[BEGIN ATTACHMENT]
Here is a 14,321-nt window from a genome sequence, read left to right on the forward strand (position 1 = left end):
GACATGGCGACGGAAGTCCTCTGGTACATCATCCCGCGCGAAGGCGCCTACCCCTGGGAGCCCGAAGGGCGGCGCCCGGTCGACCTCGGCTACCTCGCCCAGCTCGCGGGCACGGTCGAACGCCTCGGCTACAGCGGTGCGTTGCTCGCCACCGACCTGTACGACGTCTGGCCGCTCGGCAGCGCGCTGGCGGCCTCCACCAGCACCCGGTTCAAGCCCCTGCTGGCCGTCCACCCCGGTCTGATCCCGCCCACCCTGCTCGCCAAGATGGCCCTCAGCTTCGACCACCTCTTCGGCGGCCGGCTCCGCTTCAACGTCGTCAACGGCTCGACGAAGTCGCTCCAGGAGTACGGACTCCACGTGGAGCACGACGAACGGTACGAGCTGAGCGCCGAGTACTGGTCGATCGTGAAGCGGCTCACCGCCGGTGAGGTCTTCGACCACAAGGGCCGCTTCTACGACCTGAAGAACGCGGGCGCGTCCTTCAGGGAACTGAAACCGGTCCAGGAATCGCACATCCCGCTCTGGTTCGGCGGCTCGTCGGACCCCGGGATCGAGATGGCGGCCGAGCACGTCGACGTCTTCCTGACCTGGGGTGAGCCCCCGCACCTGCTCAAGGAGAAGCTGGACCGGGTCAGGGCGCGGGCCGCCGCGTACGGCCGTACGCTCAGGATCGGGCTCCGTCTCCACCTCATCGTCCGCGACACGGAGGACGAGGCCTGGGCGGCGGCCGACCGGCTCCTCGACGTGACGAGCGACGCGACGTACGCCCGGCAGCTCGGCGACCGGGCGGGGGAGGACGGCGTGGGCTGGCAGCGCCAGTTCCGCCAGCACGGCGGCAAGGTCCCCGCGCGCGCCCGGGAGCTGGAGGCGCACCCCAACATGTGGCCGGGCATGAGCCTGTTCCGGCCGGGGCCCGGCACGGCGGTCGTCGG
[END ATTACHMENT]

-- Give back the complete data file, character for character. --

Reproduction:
Here is a 14,321-nt window from a genome sequence, read left to right on the forward strand (position 1 = left end):
GACATGGCGACGGAAGTCCTCTGGTACATCATCCCGCGCGAAGGCGCCTACCCCTGGGAGCCCGAAGGGCGGCGCCCGGTCGACCTCGGCTACCTCGCCCAGCTCGCGGGCACGGTCGAACGCCTCGGCTACAGCGGTGCGTTGCTCGCCACCGACCTGTACGACGTCTGGCCGCTCGGCAGCGCGCTGGCGGCCTCCACCAGCACCCGGTTCAAGCCCCTGCTGGCCGTCCACCCCGGTCTGATCCCGCCCACCCTGCTCGCCAAGATGGCCCTCAGCTTCGACCACCTCTTCGGCGGCCGGCTCCGCTTCAACGTCGTCAACGGCTCGACGAAGTCGCTCCAGGAGTACGGACTCCACGTGGAGCACGACGAACGGTACGAGCTGAGCGCCGAGTACTGGTCGATCGTGAAGCGGCTCACCGCCGGTGAGGTCTTCGACCACAAGGGCCGCTTCTACGACCTGAAGAACGCGGGCGCGTCCTTCAGGGAACTGAAACCGGTCCAGGAATCGCACATCCCGCTCTGGTTCGGCGGCTCGTCGGACCCCGGGATCGAGATGGCGGCCGAGCACGTCGACGTCTTCCTGACCTGGGGTGAGCCCCCGCACCTGCTCAAGGAGAAGCTGGACCGGGTCAGGGCGCGGGCCGCCGCGTACGGCCGTACGCTCAGGATCGGGCTCCGTCTCCACCTCATCGTCCGCGACACGGAGGACGAGGCCTGGGCGGCGGCCGACCGGCTCCTCGACGTGACGAGCGACGCGACGTACGCCCGGCAGCTCGGCGACCGGGCGGGGGAGGACGGCGTGGGCTGGCAGCGCCAGTTCCGCCAGCACGGCGGCAAGGTCCCCGCGCGCGCCCGGGAGCTGGAGGCGCACCCCAACATGTGGCCGGGCATGAGCCTGTTCCGGCCGGGGCCCGGCACGGCGGTCGTCGG